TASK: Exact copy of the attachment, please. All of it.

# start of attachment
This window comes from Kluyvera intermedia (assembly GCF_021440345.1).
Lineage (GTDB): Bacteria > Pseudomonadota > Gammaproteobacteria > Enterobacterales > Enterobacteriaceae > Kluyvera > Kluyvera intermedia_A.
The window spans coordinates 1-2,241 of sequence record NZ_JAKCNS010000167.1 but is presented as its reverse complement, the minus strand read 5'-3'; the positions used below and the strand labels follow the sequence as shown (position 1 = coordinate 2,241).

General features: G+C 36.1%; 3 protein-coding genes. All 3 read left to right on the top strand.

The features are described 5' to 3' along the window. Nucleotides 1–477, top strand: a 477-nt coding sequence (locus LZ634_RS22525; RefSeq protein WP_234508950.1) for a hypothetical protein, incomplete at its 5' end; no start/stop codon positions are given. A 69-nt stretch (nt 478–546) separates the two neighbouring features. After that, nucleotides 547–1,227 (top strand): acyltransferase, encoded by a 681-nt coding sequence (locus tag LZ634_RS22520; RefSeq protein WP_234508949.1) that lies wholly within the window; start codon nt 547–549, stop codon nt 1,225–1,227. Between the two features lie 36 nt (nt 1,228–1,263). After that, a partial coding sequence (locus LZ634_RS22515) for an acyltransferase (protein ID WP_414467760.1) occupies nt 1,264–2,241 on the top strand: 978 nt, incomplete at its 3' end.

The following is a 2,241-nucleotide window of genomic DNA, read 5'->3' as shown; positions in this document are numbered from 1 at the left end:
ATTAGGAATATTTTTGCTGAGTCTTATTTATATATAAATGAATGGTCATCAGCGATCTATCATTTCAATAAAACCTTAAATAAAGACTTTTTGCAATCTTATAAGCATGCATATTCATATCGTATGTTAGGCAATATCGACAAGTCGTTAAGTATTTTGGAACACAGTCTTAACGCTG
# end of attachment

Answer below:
This window comes from Kluyvera intermedia (assembly GCF_021440345.1).
Lineage (GTDB): Bacteria > Pseudomonadota > Gammaproteobacteria > Enterobacterales > Enterobacteriaceae > Kluyvera > Kluyvera intermedia_A.
The window spans coordinates 1-2,241 of sequence record NZ_JAKCNS010000167.1 but is presented as its reverse complement, the minus strand read 5'-3'; the positions used below and the strand labels follow the sequence as shown (position 1 = coordinate 2,241).

General features: G+C 36.1%; 3 protein-coding genes. All 3 read left to right on the top strand.

The features are described 5' to 3' along the window. Nucleotides 1–477, top strand: a 477-nt coding sequence (locus LZ634_RS22525; RefSeq protein WP_234508950.1) for a hypothetical protein, incomplete at its 5' end; no start/stop codon positions are given. A 69-nt stretch (nt 478–546) separates the two neighbouring features. After that, nucleotides 547–1,227 (top strand): acyltransferase, encoded by a 681-nt coding sequence (locus tag LZ634_RS22520; RefSeq protein WP_234508949.1) that lies wholly within the window; start codon nt 547–549, stop codon nt 1,225–1,227. Between the two features lie 36 nt (nt 1,228–1,263). After that, a partial coding sequence (locus LZ634_RS22515) for an acyltransferase (protein ID WP_414467760.1) occupies nt 1,264–2,241 on the top strand: 978 nt, incomplete at its 3' end.

The following is a 2,241-nucleotide window of genomic DNA, read 5'->3' as shown; positions in this document are numbered from 1 at the left end:
ATTAGGAATATTTTTGCTGAGTCTTATTTATATATAAATGAATGGTCATCAGCGATCTATCATTTCAATAAAACCTTAAATAAAGACTTTTTGCAATCTTATAAGCATGCATATTCATATCGTATGTTAGGCAATATCGACAAGTCGTTAAGTATTTTGGAACACAGTCTTAACGCTG